Comic: "The Sandman"
Published by: DC Comics
Written by: Neil Gaiman
Plot: I can't put it any more succinctly than Neil Gaiman himself has phrased it: "The King of Dreams learns that he must change or die, and makes his choice."
Review: Watchmen and The Dark Knight Returns are the two most important comic series of the 1980s, and I don't think there's a single comic geek out there who would dispute that claim. Likewise, The Sandman is without a doubt the most important comic book of the 1990s. Being Vertigo's flagship launch title, if it had never existed, then it's very likely that books like Preacher, Fables, The Books of Magic, Crossing Midnight and certainly Lucifer would not exist either. Not only did it almost single-handedly (along with Hellblazer) pave the way for DC's ever popular mature readers imprint, but this comic book has almost certainly brought more non-comic readers into the fold than any other comic book ever has.
The popularity of Sandman spread by word of mouth, by people looking over their friend's shoulders and saying "What is that, and where can I find it?" It drew people into comic shops at a time when you couldn't just find any old trade paperback at your local Barnes & Noble--and once inside, who knows what other books might have caught these readers eyes, what else they might have plunked their money down on? At a time when foil covers, big-breasted, big-biceped heroes, and flashy art were all the rage, Neil Gaiman's adult fantasy/horror series was a breath of fresh air, making the comic industry start to care about the writers again, a trend that has thankfully continued to this day.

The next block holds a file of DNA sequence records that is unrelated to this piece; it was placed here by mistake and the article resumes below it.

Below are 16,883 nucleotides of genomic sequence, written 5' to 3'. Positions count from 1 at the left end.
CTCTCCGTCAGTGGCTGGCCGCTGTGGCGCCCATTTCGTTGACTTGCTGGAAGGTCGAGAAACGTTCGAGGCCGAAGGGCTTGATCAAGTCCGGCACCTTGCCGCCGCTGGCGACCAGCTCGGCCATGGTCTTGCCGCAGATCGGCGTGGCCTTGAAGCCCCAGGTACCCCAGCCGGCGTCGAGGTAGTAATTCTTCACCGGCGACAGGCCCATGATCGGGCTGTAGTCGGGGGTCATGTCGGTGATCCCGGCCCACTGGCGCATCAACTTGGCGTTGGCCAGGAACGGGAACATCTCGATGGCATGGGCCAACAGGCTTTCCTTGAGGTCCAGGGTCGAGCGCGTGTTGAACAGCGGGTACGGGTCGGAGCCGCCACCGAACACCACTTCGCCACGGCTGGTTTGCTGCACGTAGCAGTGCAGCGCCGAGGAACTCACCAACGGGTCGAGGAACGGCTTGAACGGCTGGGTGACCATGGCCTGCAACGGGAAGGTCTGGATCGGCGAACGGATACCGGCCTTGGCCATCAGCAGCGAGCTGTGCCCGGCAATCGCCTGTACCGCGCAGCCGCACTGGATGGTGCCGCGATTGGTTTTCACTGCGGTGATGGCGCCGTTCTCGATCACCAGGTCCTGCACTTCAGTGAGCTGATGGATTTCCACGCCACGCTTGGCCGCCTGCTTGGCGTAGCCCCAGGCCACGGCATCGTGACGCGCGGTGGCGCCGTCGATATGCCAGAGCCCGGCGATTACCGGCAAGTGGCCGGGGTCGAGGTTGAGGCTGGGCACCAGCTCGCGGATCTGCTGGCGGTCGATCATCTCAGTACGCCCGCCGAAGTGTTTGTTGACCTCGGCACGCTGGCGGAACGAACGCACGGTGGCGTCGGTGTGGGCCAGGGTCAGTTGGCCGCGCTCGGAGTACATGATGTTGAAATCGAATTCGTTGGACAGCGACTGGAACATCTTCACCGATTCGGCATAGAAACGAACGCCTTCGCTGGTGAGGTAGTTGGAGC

The first volume, Preludes and Nocturnes reads a bit clunky and awkward at times, the art is ugly in places, and the coloring is atrocious (thankfully all fixed in the more than worthwhile "Absolute Sandman" collections)--it's a product of the late 80s, early 90s through and through--but by the time you get to the rather disturbing story "24 Hours", the book's potential begins to reveal itself. And by the time I got to the last issue in the volume, "The Sound of Her Wings", introducing Dream's plucky sister Death, I was hooked upon learning that Dream wasn't alone in the universe--he had a whole dysfunctional family called the Endless, and I was dying to meet them. And meet them you will, if you give the book a chance and get to the much more fantastic second volume, The Doll's House.
From that point the series started to drop its horror slant, branching more into the realm of fantasy. And that's what Neil Gaiman does best: making the impossible seem real, as if these magnificent people and creatures have been around all this time but have gone about unnoticed by mundane man. We see characters from many different mythologies (including comics) interacting together, and it all seems as perfectly natural as it is delightful.